George Buckman sat in the control room of HHI Escape, a new adventure experience on Hilton Head Island, and watched video footage of his guests scrambling to solve his latest challenge, Wall Street Revenge, on a computer monitor.
The Bowling family, the subjects on the computer monitor, are in the room next door, searching for clues to beat the game, in under an hour, Buckman and his family have concocted: find illegal diamonds and an alarm code using clues around the office of a crooked Wall Street mogul.
Buckman’s son, Caleb, sat with him, sending in clues to the Bowling family from his laptop to a TV screen in the room as they rattled through drawers and announced their findings aloud. The father and son had to pay attention to know what clues to send in at the right moment.
“We want everyone to succeed so we give unlimited hints and clues to help them get there,” George Buckman said.
Of course, this wasn’t the real office of a man named Shae Daniels and the family of seven wasn’t searching for real diamonds. The Bowlings were in an “escape room” full of orchestrated puzzles used to have an adventure — the first of its kind on the island at 140 Beach City Road — to celebrate the patriarch’s 60th birthday.
“These folks are doing really well,” Buckman said.
What originally started as a home school project for their two sons, Caleb and Joshua, in June quickly became a place of business and fun for George and Andreah Buckman.
George Buckman said escape rooms are exciting and unique opportunities becoming available around the world for people to explore. When asked why he thought so many people were interested in solving mysteries and trying out escape rooms, Buckman said it’s because it challenges their brain.
“It’s an adrenaline rush,” he said.
“Some feel like Sherlock Holmes or something,” Caleb Buckman said.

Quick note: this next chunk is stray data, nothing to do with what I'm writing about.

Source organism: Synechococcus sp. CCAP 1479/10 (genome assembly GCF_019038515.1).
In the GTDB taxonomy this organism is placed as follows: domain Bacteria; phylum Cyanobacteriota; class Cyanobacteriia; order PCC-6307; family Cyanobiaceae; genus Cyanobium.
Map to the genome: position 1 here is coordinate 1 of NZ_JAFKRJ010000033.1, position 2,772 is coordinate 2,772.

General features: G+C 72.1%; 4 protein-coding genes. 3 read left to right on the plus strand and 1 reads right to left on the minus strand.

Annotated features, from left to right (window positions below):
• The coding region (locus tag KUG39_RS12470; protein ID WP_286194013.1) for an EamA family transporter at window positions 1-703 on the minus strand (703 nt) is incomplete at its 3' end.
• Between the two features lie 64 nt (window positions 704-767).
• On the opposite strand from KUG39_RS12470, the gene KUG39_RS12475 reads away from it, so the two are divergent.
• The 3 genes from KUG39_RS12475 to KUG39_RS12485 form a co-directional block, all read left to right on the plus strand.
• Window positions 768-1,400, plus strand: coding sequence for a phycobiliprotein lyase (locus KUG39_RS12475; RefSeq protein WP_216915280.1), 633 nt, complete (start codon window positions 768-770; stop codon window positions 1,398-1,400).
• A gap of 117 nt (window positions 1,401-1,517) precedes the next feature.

Most people take about an hour to solve the puzzle and it costs $29 per person, Buckman said. A few escape room designers do lock players in the room as part of the adventure, some even going as far as to handcuff their participants before starting, but the door to this escape room is always unlocked, he said, so the players feel more at ease.
HHI Escape is open every day of the week except Sundays. At least two people are needed to participate in the adventure and groups as big as 10 can be accommodated.
“I think six is the perfect group size,” he said.
But shady Wall Street tycoons aren’t the only themes Buckman plans on creating; he said he hopes to build a second room where visitors have to snoop through their creepy neighbor’s basement. A kids version of escape room — with the mission of finding a lost teddy bear — that could be brought to resorts around the island to entertain visiting children is possibly in the works, he said.
Overall, Buckman said his favorite part about HHI Escape was how the adventures brought the entire family together for some amusement.
“We get families of four generations doing this,” he said.